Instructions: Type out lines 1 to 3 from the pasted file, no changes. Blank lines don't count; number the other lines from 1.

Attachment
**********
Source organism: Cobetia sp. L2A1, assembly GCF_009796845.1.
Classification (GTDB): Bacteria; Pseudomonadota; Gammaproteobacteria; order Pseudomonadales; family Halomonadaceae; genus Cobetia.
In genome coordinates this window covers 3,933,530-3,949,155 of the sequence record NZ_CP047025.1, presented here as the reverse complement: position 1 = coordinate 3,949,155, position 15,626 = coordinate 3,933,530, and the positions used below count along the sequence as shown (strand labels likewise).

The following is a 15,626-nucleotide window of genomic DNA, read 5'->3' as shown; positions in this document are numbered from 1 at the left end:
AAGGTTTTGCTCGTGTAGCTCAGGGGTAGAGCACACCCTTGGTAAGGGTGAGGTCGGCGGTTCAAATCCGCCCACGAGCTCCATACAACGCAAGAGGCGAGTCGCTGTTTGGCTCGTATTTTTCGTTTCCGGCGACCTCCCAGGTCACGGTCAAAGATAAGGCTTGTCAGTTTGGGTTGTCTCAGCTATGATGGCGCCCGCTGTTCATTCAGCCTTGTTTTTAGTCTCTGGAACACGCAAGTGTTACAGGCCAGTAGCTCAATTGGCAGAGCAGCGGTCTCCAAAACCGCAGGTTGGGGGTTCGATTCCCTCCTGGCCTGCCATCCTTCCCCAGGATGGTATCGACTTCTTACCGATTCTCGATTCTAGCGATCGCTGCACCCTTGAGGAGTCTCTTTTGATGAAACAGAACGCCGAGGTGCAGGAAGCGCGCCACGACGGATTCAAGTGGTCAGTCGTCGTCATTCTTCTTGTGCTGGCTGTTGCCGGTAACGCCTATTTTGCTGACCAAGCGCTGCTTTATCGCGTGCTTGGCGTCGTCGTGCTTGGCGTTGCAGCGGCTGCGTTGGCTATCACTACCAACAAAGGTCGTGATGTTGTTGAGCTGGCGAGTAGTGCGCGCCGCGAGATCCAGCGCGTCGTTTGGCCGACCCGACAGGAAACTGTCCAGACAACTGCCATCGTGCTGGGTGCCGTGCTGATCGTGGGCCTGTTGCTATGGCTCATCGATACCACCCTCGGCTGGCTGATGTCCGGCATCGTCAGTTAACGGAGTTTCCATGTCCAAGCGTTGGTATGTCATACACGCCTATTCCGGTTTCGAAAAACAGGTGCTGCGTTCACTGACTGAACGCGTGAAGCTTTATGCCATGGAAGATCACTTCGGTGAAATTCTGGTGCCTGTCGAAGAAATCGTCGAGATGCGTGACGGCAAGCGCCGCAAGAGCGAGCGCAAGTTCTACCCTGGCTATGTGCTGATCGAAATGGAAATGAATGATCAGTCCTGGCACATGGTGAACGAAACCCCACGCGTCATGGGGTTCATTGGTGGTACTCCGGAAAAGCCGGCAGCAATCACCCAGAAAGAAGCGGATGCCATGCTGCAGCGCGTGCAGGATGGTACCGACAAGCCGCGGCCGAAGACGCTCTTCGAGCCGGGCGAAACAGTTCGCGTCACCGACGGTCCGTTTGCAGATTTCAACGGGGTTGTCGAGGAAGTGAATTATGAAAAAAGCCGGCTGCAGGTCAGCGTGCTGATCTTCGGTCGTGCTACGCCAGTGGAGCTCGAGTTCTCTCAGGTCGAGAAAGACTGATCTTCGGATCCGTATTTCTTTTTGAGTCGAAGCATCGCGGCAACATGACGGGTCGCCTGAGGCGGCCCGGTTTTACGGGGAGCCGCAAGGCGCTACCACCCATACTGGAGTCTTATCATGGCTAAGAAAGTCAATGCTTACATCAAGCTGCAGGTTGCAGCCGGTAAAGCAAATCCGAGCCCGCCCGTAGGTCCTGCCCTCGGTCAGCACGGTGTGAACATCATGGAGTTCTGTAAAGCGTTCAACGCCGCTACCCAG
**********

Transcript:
Source organism: Cobetia sp. L2A1, assembly GCF_009796845.1.
Classification (GTDB): Bacteria; Pseudomonadota; Gammaproteobacteria; order Pseudomonadales; family Halomonadaceae; genus Cobetia.
In genome coordinates this window covers 3,933,530-3,949,155 of the sequence record NZ_CP047025.1, presented here as the reverse complement: position 1 = coordinate 3,949,155, position 15,626 = coordinate 3,933,530, and the positions used below count along the sequence as shown (strand labels likewise).